This is why it's called Serious Glass

For the first-ever series, these six legendary-yet-still-obscure lenses exemplify our mission.



The Goerz Hypergon is pretty much the perfect lens to start the Serious Glass series. The name is straight out of science fiction. Once you say it out loud a couple of times, it's stuck. The word is a thing of beauty in itself. This lens is rare and coveted and extremely well known among large format photographers. You might see one, every once in a while, being offered for sale at a price somewhere between "more than you think" and "second mortgage."

The lens is legendary as one of the best ultra-wide angle rectilinear lenses ever made, with an incredible 140º viewing angle. The maker, C.P. Goerz, is also one of those companies that made one incredible lens after another, and pretty much anything "Goerz" is something you should have in your kit. The Hypergon also has a few very unique extras that you should discover for yourself in the rabbit hole.

Rabbit Hole

rektəˈlinēər / adjective (of a wide-angle lens) corrected as much as possible, so that straight lines in the subject appear straight in the image.


Dr. Paul Rudolph's 1918 Plasmat design is actually a lens type, not a specific lens or brand. Many companies used the Plasmat design, and many made modifications of the original design. In all cases, a Plasmat lens is one that is symmetrical with two trios of matching elements. A variety of large format lenses, and especially convertible lenses, as well as most macro lenses, are of the Plasmat design.

It seems no coincidence that the name is mostly made of "plasma." This lens design is in the blood of thousands of lenses throughout photographic history. This fact alone qualifies it for full rockstar status.

Fun fact: Dr. Rudolph worked for Meyer Optik in 1918, but his first gig was at Carl Zeiss's shop, where, in 1902, he invented the Tessar lens. So he was no slouch.

There's a lot to know about this glass.


The Agfa Solinar lens has the distinction of being the best in the "good-better-best" lens system for Agfa folding cameras released in the mid-20th century. Over the course of 30 years, Agfa released versions of the 6x9 Record camera, as well as the 6x6 Isolette, Super Isolette and Automatic 66. In everyone of these cameras, the "good" lens was the Agnar, the "better" lens was the Apotar, and the "best" lens was (and is truly) the Solinar.

The Solinar is one of many copies of the Zeiss Tessar design that have achieved a coveted status of their own. Any Agfa collector, folding camera collector, or person who just likes to use compact medium format cameras (me, for example) wants the one that is "best" - and all three if you're a completist.

And like every lens in this series, the name is great all on its own. It sounds like it could be a Greek god or a pagan ritual or a city on a planet in Nebula 438XYZ. It could have been the name of the latest Buick or a new automatic oven - but instead it's the name that Agfa gave to their very best medium format lens.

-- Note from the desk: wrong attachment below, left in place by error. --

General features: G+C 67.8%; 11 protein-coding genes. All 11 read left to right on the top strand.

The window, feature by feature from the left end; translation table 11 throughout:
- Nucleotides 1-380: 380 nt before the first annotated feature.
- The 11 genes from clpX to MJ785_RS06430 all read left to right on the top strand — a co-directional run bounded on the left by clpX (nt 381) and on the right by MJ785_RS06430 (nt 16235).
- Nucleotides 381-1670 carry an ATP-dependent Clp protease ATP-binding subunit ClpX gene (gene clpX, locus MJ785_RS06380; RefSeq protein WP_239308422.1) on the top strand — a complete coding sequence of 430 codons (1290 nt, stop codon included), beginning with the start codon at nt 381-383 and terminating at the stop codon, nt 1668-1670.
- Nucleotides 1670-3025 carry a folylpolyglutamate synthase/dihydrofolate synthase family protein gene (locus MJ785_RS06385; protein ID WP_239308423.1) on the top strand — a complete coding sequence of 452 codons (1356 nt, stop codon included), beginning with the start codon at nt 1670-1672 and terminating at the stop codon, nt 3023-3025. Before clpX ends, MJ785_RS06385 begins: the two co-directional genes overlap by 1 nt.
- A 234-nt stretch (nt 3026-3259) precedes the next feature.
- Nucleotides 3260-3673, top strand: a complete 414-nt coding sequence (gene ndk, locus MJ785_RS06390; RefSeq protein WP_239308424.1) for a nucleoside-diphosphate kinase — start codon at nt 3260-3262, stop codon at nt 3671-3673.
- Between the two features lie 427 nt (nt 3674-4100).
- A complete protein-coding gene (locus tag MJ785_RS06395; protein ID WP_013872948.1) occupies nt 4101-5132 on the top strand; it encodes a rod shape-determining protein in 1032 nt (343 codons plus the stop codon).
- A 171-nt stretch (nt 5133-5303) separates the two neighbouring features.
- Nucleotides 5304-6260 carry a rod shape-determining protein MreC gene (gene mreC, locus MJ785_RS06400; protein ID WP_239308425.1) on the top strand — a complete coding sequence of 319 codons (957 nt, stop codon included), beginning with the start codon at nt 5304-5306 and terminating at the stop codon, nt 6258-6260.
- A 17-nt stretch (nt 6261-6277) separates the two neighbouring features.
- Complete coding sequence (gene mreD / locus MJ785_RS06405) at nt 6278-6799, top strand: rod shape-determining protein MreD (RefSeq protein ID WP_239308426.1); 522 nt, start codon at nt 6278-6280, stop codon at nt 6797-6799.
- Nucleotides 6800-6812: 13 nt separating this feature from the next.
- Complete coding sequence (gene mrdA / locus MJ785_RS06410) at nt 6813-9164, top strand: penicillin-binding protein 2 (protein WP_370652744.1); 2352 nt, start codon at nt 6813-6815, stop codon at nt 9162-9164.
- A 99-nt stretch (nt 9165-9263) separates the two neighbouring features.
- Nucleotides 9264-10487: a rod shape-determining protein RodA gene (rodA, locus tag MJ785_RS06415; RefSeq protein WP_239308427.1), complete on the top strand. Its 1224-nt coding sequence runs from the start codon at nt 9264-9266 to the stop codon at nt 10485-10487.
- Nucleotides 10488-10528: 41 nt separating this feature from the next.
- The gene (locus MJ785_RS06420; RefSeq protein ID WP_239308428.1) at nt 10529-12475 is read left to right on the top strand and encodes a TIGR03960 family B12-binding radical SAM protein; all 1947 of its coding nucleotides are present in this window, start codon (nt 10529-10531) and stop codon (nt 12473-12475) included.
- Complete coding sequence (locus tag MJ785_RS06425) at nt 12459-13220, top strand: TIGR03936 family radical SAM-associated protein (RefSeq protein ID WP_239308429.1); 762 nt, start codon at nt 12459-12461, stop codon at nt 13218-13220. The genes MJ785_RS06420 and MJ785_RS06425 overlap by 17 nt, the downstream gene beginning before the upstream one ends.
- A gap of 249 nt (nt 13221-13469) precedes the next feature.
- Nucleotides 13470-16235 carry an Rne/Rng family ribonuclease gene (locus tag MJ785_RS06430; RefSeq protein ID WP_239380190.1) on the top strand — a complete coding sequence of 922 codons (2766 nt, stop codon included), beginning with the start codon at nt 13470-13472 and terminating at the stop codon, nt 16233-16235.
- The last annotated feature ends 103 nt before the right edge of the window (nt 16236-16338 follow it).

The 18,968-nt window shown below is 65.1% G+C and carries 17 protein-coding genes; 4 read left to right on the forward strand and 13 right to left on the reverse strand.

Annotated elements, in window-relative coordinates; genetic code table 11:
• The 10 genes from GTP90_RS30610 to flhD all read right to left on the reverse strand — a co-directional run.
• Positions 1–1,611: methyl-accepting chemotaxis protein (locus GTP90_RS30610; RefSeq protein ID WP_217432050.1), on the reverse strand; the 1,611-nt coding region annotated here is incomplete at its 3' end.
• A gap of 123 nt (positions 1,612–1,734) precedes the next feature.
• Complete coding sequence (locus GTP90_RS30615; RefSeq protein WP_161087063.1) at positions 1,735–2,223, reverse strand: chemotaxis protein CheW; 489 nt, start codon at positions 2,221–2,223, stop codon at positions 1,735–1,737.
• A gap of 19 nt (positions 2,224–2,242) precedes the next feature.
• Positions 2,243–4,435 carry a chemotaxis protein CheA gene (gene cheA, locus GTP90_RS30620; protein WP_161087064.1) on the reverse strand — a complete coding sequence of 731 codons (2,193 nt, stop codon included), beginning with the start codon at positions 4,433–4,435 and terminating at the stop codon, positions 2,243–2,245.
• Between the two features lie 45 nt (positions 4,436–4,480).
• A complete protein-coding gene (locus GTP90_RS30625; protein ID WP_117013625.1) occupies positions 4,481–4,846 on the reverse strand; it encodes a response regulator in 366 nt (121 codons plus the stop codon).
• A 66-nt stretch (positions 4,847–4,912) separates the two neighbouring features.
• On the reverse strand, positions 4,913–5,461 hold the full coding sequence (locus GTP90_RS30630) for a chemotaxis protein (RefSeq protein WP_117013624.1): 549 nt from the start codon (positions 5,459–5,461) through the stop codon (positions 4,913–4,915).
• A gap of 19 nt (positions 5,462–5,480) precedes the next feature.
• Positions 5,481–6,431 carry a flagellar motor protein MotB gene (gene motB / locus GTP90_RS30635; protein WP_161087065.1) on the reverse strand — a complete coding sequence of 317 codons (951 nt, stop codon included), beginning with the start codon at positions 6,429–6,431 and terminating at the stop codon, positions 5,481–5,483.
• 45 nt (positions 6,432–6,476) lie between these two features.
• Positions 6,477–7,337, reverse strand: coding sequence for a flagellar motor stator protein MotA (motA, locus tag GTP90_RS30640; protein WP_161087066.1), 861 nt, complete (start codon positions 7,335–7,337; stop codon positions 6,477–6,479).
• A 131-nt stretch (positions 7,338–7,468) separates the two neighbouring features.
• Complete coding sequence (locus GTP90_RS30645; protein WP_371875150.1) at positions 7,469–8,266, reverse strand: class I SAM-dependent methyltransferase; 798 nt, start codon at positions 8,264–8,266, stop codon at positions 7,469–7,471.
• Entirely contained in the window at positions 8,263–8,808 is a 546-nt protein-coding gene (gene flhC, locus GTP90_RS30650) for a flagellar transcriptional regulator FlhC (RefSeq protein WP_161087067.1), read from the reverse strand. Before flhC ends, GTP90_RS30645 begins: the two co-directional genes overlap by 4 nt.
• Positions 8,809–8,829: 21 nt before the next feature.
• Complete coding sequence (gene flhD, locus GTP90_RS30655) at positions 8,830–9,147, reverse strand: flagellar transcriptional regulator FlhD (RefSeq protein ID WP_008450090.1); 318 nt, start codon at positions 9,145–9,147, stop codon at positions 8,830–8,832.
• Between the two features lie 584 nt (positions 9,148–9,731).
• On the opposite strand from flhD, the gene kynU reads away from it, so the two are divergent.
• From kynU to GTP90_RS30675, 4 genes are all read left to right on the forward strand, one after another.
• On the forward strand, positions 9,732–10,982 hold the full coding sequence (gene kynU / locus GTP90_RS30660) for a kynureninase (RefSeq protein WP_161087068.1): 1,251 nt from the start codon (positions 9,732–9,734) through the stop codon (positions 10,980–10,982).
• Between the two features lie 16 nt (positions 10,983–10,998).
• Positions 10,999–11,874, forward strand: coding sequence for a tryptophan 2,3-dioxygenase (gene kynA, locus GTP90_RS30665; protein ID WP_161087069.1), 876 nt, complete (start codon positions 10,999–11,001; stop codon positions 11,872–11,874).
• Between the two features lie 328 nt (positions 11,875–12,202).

The Xenotar lens created by Schneider Kreuznach Optik is arguably the least obscure name in the entire Serious Glass series. Owners of Rollei twin-lens cameras certainly know this name. Anyone who's ever shot a Graflex probably knows the Xenotar.

The Xenotar was the slightly sleeker, slightly faster cousin to Schneider's Xenar lens and was made steadily and reliably and in many flavors for many, many years.

All Serious Glass must have an equally Serious Name and we put forward that "ZEE NO TARR" wins. It just wins. It's a word that makes you want to say the word out loud - and probably in a corny robot voice. That is some strong juju for a word to have. Also, words that start with the letter X are are simply more awesome than other words - and someone at Schneider back in the day knew that.


If Xenotar is the popular teen at Serious Glass High School, then Helioplan is the nerdy unknown who is secretly super awesome and eventually proves to the whole school that being popular isn't everything.

The Helioplan is yet another legendary product of Meyer Optik Görlitz, the aforementioned workplace of Dr. Rudolph and maker of many Plasmats. You might know the Helioplan as a highly coveted enlarger lens, or you might know it as a cult-y cinema lens. You might know it as a pretty solid large format lens, or as one of the great Exacta 35mm lenses.

Whatever format you like, Helioplan had an answer. And when Helioplan talks, it has that deep, smoky-smooth, late-night R&B DJ voice.


Back in 1911, Wollensak Optical Co. of Rochester, New York introduced the Velostigmat Series II f 4.5 variable diffusion lens for a variety of large format sizes. This lens accompanied the convertible Velostigmat Series Ia in that same catalog. In the mid-1930s, a wide-angle Series III was also introduced and the Velostigmat became truly cemented in photographic history.

Wollensak went on to produce Velostigmat designs for 35mm, cinema and medium formats - and these lenses were often included in shutters that were also made by Wollensak, which had their own awesome names: Alphax, Betax, Gammax and Deltax, and later the ubiquitous Rapax.

Just like all of the lenses in Serious Glass, the word is interesting by itself. It might not roll off the tongue like Plasmat or sound futuristic like Hypergon or Solinar, it might sound a little bit like a medical condition you should get checked - but it's got that unique thing that qualifies it to be in this series.

More to come in the Serious Glass series. Follow us for alerts.

Serious GlassDavid Bias